Statement to Hudson County Freeholders, Sep. 14

Hudson Civic Action statement delivered September 14 at meeting of Hudson County Freeholders

Thank you for giving me the opportunity to speak today. My name is Laura Keller, I live in Weehawken, and I’m a member of the group Hudson Civic Action. I want to speak to you about 287(g) and Fair and Welcoming Community resolutions in Hudson County. As you know, three cities in Hudson County recently passed Fair and Welcoming Community resolutions—Jersey City in February, Union City also in February, and West New York in May. [Note – I learned after I spoke that Kearny has also passed a Fair and Welcoming resolution.] Those three cities together represent well over half of the population of Hudson County. Also, as a resident of Weehawken, I can tell you there’s a movement to pass a Fair and Welcoming Community resolution in my town. Basically, since President Trump ended the Priority Enforcement Program in January, there has been a groundswell of support in Hudson County for immigrant rights, documented and undocumented alike.

But there’s only so much that can be done on the municipal level. The first and most important point of the Fair and Welcoming Community resolution regards denying local resources to enforce federal immigration law. That can only be accomplished on the county level, as the primary location of cooperation with ICE is in the county correctional facility under the 287(g) program.

287(g) is unnecessary. ICE has plenty of other tools – and lots of federal money – to detain dangerous criminals. Truly dangerous criminals can be apprehended by ICE with a judicial criminal warrant. And, of course, ICE aside, New Jersey has its own criminal justice system, separate from the civil immigration system, that deals with minor and major offenders, citizen and non-citizen all the same, as it should be. When two people commit the same crime, the punishment should be the same, non-citizens shouldn’t be subject to a separate, much harsher system, where they are denied the right to an attorney. There is no need to use valuable local resources to help ICE sidestep our criminal justice system.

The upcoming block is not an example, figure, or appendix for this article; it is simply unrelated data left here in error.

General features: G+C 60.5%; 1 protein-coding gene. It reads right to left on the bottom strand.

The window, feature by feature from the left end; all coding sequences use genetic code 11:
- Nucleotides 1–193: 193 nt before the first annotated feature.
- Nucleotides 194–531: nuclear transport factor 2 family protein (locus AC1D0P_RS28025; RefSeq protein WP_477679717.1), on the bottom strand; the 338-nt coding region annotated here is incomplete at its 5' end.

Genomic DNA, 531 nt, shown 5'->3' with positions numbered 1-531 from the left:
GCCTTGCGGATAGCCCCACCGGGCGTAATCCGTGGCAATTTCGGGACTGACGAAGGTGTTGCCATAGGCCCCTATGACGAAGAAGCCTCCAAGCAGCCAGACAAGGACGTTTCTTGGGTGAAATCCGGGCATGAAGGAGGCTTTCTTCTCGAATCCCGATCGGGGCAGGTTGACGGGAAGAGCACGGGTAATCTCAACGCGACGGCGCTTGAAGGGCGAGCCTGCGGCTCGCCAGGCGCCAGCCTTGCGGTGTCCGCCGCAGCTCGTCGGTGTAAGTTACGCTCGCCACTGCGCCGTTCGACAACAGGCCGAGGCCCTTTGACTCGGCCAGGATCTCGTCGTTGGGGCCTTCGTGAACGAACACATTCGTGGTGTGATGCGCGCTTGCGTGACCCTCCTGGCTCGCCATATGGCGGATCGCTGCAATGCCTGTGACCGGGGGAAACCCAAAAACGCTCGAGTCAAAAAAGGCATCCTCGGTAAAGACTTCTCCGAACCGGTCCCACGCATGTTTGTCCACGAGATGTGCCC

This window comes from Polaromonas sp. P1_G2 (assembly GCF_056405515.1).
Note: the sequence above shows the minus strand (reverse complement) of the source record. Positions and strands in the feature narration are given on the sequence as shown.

287(g) is also entirely voluntary. Hudson County is one of only four counties that have 287(g) agreements out of the 21 counties in New Jersey. It’s also the only county in north Jersey to have a 287(g) agreement. Our neighboring counties, Bergen and Essex, both have Intergovernmental Service Agreements (aka bed contracts) but not 287(g) agreements. Hudson County’s agreement can be terminated at any time and should be terminated immediately.

Lastly, and most importantly, 287(g) is morally wrong. ICE’s agenda is xenophobic, and, in my opinion, against everything we stand for as Americans. Because ICE is a large, powerful federal agency, there’s very little we can do on the local level to constrain its mission, a mission that often results in separating families, terrorizing communities, and denying fundamental human rights. However, we have a moral imperative to do what we can. Ending 287(g) and enacting a Fair and Welcoming Resolution are two things that we must do to push back against the dangerous ICE agenda.

To sum up: 287(g) is unnecessary, voluntary, and morally wrong. Ending 287(g) in Hudson County would make our criminal and civil justice systems more fair, it would make members of immigrant communities more likely to report crimes and cooperate with police, and it would maintain the reputation of Hudson County, which has always been at the very center of the American melting pot, as a truly just place, where diverse communities can live together and thrive together, knowing that local officials truly represent everyone who lives here. Thank you for your time.

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